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Board objects to ‘ludicrous’ drive to cut costs

District 73 among most efficient, officials maintain
May 10, 2016 10:07 A.M.
School board votes approval of its budget at Tuesday's meeting in Savona.

The B.C. government’s provincewide push on school districts to come up with more administrative savings has some pushback from Kamloops-Thompson School Board.

“We will continue to pursue this until we get some straight answers,” Denise Harper, chairwoman, told the board Tuesday.

The board isn’t happy with the glib tone from the B.C. Ministry of Education and MLA Todd Stone on the government’s insistence on continual cutting.

After years of belt-cinching, much of which Harper detailed in correspondence with the mnistry, there isn’t much more to trim, the board feels.

“To ask us to reduce more is ludicrous,” she said, choosing the word carefully.

Pressed early in the year by a deputy minister to provide examples of administrative savings in District 73, Harper responded with an outline and a request: “We respectfully request that in future the Ministry of Education engage district staff in consultations prior to introducing measures such as the administrative savings initiative of last year and this.”

Administrative savings apply, not simply to management costs, but to the vast array of expenditures outside of instruction, such as school buildings. District 73 closes its 14th school this year, Stuart Wood elementary.

Harper wasn’t at all happy with the reply she got from Dave Byng, deputy minister, which arrived four months later with an apology. He stuck to the government’s script, not acknowledging Harper’s point.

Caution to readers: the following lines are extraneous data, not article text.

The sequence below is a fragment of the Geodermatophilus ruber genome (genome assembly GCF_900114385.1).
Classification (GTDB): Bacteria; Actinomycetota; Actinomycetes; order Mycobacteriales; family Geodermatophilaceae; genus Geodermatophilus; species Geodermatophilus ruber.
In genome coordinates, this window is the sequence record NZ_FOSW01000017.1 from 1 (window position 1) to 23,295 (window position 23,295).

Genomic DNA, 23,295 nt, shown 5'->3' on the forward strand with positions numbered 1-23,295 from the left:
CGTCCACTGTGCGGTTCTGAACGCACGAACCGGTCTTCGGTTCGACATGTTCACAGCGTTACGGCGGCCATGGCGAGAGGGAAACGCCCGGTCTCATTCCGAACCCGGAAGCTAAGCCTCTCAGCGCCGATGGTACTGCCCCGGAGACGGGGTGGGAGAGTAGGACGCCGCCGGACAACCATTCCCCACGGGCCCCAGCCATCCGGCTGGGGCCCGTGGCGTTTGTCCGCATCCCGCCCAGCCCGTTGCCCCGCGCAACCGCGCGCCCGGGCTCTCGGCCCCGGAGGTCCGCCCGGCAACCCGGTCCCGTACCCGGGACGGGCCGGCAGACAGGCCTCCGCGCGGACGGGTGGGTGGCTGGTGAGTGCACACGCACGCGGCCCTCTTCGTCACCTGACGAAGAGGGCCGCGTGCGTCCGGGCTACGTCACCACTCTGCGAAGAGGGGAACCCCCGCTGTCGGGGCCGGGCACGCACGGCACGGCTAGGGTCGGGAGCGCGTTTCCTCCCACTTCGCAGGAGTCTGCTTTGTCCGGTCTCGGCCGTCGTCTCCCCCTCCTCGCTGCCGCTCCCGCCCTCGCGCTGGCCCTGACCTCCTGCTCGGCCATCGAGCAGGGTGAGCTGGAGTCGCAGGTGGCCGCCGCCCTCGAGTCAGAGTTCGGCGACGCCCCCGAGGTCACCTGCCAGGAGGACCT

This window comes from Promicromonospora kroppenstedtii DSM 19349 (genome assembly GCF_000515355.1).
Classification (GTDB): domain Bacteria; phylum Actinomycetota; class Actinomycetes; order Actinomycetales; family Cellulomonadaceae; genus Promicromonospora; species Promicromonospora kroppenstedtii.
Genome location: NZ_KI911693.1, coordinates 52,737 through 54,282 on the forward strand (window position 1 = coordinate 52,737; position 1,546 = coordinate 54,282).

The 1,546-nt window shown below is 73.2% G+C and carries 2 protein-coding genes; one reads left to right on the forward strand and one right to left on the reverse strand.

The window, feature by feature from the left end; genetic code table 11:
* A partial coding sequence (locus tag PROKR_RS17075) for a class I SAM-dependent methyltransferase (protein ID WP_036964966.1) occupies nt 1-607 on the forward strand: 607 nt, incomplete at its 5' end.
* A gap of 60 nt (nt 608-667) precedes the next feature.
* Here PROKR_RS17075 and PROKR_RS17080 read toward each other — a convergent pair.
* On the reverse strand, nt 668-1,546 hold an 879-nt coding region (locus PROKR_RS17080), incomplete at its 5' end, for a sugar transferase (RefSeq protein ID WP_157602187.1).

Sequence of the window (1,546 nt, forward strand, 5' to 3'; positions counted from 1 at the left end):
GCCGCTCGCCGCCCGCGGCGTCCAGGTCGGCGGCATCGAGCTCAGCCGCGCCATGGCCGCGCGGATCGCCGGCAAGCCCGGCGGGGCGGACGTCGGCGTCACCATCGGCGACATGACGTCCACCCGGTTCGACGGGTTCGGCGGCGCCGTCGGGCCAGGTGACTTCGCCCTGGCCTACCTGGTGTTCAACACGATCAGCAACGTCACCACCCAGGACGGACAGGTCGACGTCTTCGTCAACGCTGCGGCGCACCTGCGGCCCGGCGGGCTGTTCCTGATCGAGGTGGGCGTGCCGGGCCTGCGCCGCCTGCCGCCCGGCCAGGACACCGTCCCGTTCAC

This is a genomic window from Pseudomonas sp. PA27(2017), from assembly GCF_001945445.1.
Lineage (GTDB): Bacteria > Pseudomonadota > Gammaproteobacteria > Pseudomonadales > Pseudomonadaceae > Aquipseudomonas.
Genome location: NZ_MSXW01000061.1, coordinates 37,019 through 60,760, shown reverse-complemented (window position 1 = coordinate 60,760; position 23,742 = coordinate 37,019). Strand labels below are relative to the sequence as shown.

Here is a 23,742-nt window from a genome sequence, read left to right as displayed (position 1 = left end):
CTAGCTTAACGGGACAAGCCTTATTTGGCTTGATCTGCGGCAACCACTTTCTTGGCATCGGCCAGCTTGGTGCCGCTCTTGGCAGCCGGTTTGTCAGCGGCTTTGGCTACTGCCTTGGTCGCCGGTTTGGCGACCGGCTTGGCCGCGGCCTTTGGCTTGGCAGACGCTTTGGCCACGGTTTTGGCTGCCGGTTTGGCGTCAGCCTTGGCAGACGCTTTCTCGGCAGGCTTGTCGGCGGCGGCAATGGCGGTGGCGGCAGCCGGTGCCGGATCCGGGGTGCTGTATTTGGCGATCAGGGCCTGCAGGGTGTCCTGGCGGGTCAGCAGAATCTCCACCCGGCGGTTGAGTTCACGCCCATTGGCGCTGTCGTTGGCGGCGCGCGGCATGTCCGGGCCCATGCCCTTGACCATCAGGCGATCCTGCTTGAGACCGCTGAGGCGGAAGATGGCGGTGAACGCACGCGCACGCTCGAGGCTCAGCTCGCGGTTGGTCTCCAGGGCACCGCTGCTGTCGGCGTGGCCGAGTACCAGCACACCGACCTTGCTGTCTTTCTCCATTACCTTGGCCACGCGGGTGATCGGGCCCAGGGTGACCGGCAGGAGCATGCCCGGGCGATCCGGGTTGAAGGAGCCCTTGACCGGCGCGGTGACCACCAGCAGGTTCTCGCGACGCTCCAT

“I just wanted to take note of examples of administrative savings we’ve made over time,” Harper explained. “I made the assumption that he was interested.”

In a letter to MLA Todd Stone, Harper recounted a decade of cost savings and defended the economic track record of school districts. The government’s unrelenting call for cuts is taking its toll on staff and driving them out of the field, she suggested. Stone’s reply, three months later, didn’t address her point, more side-shuffling from Victoria, observed Trustee Joseph Small.

“It really surprises me every time you write a letter how long it takes to respond,” said Trustee Joan Cowden, pointing to the importance of the subject.

“My assumption is that it probably took quite a while to craft the response,” Harper said.

Expecting all school districts to dig deep for administrative savings is like telling everyone to lose 20 pounds regardless of their weight, said Trustee Megan Wade.

Harper said after Tuesday's meeting that she was disappointed by Stone's reply.

“I haven’t replied because I’m so discouraged. It’s like we’re deliberately ignored. It’s a little insulting.”

As expected, the board passed the school district's 2016-2017 budget Tuesday night when they met at Savona elementary school. The balanced fiscal plan means cutting 25.8 full-time equivalent staff positions unless newly arriving students boost enrolment in September, bringing an increase in per-student funding.


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